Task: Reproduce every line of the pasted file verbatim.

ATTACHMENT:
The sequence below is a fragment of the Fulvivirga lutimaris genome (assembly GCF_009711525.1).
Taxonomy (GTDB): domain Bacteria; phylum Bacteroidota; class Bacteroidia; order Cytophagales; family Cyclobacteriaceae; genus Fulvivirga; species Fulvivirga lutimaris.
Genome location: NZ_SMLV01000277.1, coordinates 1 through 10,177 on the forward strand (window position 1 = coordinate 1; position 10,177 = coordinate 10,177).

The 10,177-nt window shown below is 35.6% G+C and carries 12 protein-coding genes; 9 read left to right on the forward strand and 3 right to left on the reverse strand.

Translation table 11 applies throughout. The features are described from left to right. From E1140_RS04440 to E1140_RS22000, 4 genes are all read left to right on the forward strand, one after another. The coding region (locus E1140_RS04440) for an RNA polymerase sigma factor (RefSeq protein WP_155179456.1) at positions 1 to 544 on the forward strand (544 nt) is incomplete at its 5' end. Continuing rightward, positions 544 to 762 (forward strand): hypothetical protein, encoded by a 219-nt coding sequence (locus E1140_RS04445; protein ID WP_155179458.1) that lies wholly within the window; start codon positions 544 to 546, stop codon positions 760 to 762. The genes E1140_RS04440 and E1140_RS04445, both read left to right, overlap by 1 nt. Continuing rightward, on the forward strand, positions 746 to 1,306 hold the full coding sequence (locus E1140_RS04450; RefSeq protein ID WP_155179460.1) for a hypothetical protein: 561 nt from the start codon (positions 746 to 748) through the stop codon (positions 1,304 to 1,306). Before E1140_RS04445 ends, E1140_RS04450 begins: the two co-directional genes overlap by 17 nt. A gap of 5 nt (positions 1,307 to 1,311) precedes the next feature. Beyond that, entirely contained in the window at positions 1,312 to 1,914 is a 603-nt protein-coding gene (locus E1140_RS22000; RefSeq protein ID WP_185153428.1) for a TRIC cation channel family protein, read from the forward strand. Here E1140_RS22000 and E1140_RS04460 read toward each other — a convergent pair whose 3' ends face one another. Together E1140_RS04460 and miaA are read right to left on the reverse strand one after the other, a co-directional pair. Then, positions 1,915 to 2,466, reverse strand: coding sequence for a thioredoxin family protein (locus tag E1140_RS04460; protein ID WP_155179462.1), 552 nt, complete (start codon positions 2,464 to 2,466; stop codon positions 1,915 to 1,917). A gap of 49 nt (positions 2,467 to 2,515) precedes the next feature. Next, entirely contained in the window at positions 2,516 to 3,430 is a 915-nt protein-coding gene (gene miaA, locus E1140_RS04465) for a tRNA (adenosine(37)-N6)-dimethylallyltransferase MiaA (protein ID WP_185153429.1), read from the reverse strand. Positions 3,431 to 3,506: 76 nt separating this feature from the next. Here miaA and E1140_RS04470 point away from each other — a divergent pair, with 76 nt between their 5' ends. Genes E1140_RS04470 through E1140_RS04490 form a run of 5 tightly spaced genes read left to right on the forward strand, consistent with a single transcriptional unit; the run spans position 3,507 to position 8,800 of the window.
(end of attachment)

The sequence below is a fragment of the Fulvivirga lutimaris genome (assembly GCF_009711525.1).
Taxonomy (GTDB): domain Bacteria; phylum Bacteroidota; class Bacteroidia; order Cytophagales; family Cyclobacteriaceae; genus Fulvivirga; species Fulvivirga lutimaris.
Genome location: NZ_SMLV01000277.1, coordinates 1 through 10,177 on the forward strand (window position 1 = coordinate 1; position 10,177 = coordinate 10,177).

The 10,177-nt window shown below is 35.6% G+C and carries 12 protein-coding genes; 9 read left to right on the forward strand and 3 right to left on the reverse strand.

Translation table 11 applies throughout. The features are described from left to right. From E1140_RS04440 to E1140_RS22000, 4 genes are all read left to right on the forward strand, one after another. The coding region (locus E1140_RS04440) for an RNA polymerase sigma factor (RefSeq protein WP_155179456.1) at positions 1 to 544 on the forward strand (544 nt) is incomplete at its 5' end. Continuing rightward, positions 544 to 762 (forward strand): hypothetical protein, encoded by a 219-nt coding sequence (locus E1140_RS04445; protein ID WP_155179458.1) that lies wholly within the window; start codon positions 544 to 546, stop codon positions 760 to 762. The genes E1140_RS04440 and E1140_RS04445, both read left to right, overlap by 1 nt. Continuing rightward, on the forward strand, positions 746 to 1,306 hold the full coding sequence (locus E1140_RS04450; RefSeq protein ID WP_155179460.1) for a hypothetical protein: 561 nt from the start codon (positions 746 to 748) through the stop codon (positions 1,304 to 1,306). Before E1140_RS04445 ends, E1140_RS04450 begins: the two co-directional genes overlap by 17 nt. A gap of 5 nt (positions 1,307 to 1,311) precedes the next feature. Beyond that, entirely contained in the window at positions 1,312 to 1,914 is a 603-nt protein-coding gene (locus E1140_RS22000; RefSeq protein ID WP_185153428.1) for a TRIC cation channel family protein, read from the forward strand. Here E1140_RS22000 and E1140_RS04460 read toward each other — a convergent pair whose 3' ends face one another. Together E1140_RS04460 and miaA are read right to left on the reverse strand one after the other, a co-directional pair. Then, positions 1,915 to 2,466, reverse strand: coding sequence for a thioredoxin family protein (locus tag E1140_RS04460; protein ID WP_155179462.1), 552 nt, complete (start codon positions 2,464 to 2,466; stop codon positions 1,915 to 1,917). A gap of 49 nt (positions 2,467 to 2,515) precedes the next feature. Next, entirely contained in the window at positions 2,516 to 3,430 is a 915-nt protein-coding gene (gene miaA, locus E1140_RS04465) for a tRNA (adenosine(37)-N6)-dimethylallyltransferase MiaA (protein ID WP_185153429.1), read from the reverse strand. Positions 3,431 to 3,506: 76 nt separating this feature from the next. Here miaA and E1140_RS04470 point away from each other — a divergent pair, with 76 nt between their 5' ends. Genes E1140_RS04470 through E1140_RS04490 form a run of 5 tightly spaced genes read left to right on the forward strand, consistent with a single transcriptional unit; the run spans position 3,507 to position 8,800 of the window.